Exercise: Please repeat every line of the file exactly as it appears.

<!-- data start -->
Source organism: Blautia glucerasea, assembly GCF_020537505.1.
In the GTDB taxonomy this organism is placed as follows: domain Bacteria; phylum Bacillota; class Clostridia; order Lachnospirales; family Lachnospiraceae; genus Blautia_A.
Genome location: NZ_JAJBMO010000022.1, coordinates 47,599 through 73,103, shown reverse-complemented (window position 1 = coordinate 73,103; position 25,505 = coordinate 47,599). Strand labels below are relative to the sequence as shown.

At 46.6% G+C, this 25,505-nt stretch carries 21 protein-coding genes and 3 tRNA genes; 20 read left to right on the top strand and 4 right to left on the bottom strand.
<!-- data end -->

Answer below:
Source organism: Blautia glucerasea, assembly GCF_020537505.1.
In the GTDB taxonomy this organism is placed as follows: domain Bacteria; phylum Bacillota; class Clostridia; order Lachnospirales; family Lachnospiraceae; genus Blautia_A.
Genome location: NZ_JAJBMO010000022.1, coordinates 47,599 through 73,103, shown reverse-complemented (window position 1 = coordinate 73,103; position 25,505 = coordinate 47,599). Strand labels below are relative to the sequence as shown.

At 46.6% G+C, this 25,505-nt stretch carries 21 protein-coding genes and 3 tRNA genes; 20 read left to right on the top strand and 4 right to left on the bottom strand.